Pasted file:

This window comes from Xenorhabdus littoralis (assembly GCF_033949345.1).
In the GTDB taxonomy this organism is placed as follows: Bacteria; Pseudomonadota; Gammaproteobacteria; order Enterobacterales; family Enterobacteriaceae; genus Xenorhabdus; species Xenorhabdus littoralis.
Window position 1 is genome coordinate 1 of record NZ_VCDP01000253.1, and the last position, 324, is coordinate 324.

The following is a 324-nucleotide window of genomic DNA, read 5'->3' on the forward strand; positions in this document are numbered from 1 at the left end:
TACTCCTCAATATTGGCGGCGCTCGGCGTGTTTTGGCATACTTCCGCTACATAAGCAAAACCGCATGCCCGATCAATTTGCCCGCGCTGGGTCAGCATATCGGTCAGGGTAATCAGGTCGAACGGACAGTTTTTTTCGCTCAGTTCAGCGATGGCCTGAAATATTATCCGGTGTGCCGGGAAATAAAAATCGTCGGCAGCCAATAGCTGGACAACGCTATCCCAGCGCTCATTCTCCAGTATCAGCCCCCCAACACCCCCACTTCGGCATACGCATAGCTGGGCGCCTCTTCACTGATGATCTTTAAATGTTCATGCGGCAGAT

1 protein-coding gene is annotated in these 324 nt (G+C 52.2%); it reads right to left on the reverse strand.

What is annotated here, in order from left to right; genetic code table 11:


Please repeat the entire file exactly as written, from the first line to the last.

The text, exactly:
This window comes from Xenorhabdus littoralis (assembly GCF_033949345.1).
In the GTDB taxonomy this organism is placed as follows: Bacteria; Pseudomonadota; Gammaproteobacteria; order Enterobacterales; family Enterobacteriaceae; genus Xenorhabdus; species Xenorhabdus littoralis.
Window position 1 is genome coordinate 1 of record NZ_VCDP01000253.1, and the last position, 324, is coordinate 324.

The following is a 324-nucleotide window of genomic DNA, read 5'->3' on the forward strand; positions in this document are numbered from 1 at the left end:
TACTCCTCAATATTGGCGGCGCTCGGCGTGTTTTGGCATACTTCCGCTACATAAGCAAAACCGCATGCCCGATCAATTTGCCCGCGCTGGGTCAGCATATCGGTCAGGGTAATCAGGTCGAACGGACAGTTTTTTTCGCTCAGTTCAGCGATGGCCTGAAATATTATCCGGTGTGCCGGGAAATAAAAATCGTCGGCAGCCAATAGCTGGACAACGCTATCCCAGCGCTCATTCTCCAGTATCAGCCCCCCAACACCCCCACTTCGGCATACGCATAGCTGGGCGCCTCTTCACTGATGATCTTTAAATGTTCATGCGGCAGAT

1 protein-coding gene is annotated in these 324 nt (G+C 52.2%); it reads right to left on the reverse strand.

What is annotated here, in order from left to right; genetic code table 11: